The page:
Effort Underway to Block Ohio’s Election Reform Law
July 19, 2011
COLUMBUS, Ohio - Ohio's recently signed election-reform law might not stay on the books, if a new coalition gets its way.
Fair Elections Ohio is beginning an effort to overturn parts of House Bill 194, including measures that reduce the time allowed for absentee voting, curb access to early voting and include requirements regarding whether a poll worker is allowed to tell a voter if he or she is in the wrong precinct.
While supporters say the law ensures a fair and transparent election, former Ohio Secretary of State Jennifer Brunner says it makes it harder to vote and to have your vote counted.
"Ohio voters like choices. This starts limiting choices in terms of less time to vote, less convenient hours, less time to vote absentee."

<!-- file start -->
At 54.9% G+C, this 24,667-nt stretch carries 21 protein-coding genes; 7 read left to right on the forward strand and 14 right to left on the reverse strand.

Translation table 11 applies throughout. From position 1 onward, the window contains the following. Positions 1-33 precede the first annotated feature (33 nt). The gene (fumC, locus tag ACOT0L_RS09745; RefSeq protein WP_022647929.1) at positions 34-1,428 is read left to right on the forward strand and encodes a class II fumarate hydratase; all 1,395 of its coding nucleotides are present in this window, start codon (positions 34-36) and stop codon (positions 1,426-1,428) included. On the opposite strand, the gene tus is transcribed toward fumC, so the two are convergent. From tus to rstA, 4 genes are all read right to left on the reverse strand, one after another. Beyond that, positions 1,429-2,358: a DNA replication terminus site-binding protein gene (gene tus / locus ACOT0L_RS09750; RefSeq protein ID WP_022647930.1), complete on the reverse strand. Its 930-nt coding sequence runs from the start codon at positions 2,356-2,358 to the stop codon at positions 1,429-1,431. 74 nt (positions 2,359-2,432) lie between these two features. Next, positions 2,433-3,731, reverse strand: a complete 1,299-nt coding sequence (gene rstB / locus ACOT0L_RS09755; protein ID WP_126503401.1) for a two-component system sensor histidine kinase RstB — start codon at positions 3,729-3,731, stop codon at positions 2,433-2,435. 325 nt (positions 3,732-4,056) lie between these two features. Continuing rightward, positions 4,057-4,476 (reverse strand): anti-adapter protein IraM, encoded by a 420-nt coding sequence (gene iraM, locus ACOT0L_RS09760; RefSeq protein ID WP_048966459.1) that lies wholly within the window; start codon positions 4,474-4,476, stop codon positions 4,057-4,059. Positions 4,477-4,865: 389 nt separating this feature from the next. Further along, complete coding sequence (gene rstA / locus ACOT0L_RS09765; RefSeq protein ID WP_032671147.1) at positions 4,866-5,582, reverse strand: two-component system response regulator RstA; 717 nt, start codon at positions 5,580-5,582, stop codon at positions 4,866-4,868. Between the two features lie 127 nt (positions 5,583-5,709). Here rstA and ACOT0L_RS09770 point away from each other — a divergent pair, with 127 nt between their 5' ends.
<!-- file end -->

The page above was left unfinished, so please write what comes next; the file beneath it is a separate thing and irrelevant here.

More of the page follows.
Another provision in the law would shorten the time allowed to conduct a petition drive, such as this one. The law also includes a minimum size requirement for cities only. Brunner says that disrespects the differences between urban and rural communities.
"Where you have large urban areas with a large amount of voters, those counties have to do a little different things than they do in the rural areas, and vice versa."
Ohio has bounced back from some poorly executed elections, Brunner says, adding that this law is a step in the wrong direction.
"The old adage, 'if it ain't broke, don't fix it.' We're really not sure why this needs to happen after we just dealt with extremely different rules that just went into place in 2005 and 2006."
Fair Elections Ohio includes labor, church and voting-rights groups. If the coalition collects the initial 1,000 signatures and has its petition language certified, it will be given until the end of September to collect the full 232,000 names needed. If that happens, the law would be put on hold until the November 2012 election.
The text of HB 194 is online at legislature.state.oh.us.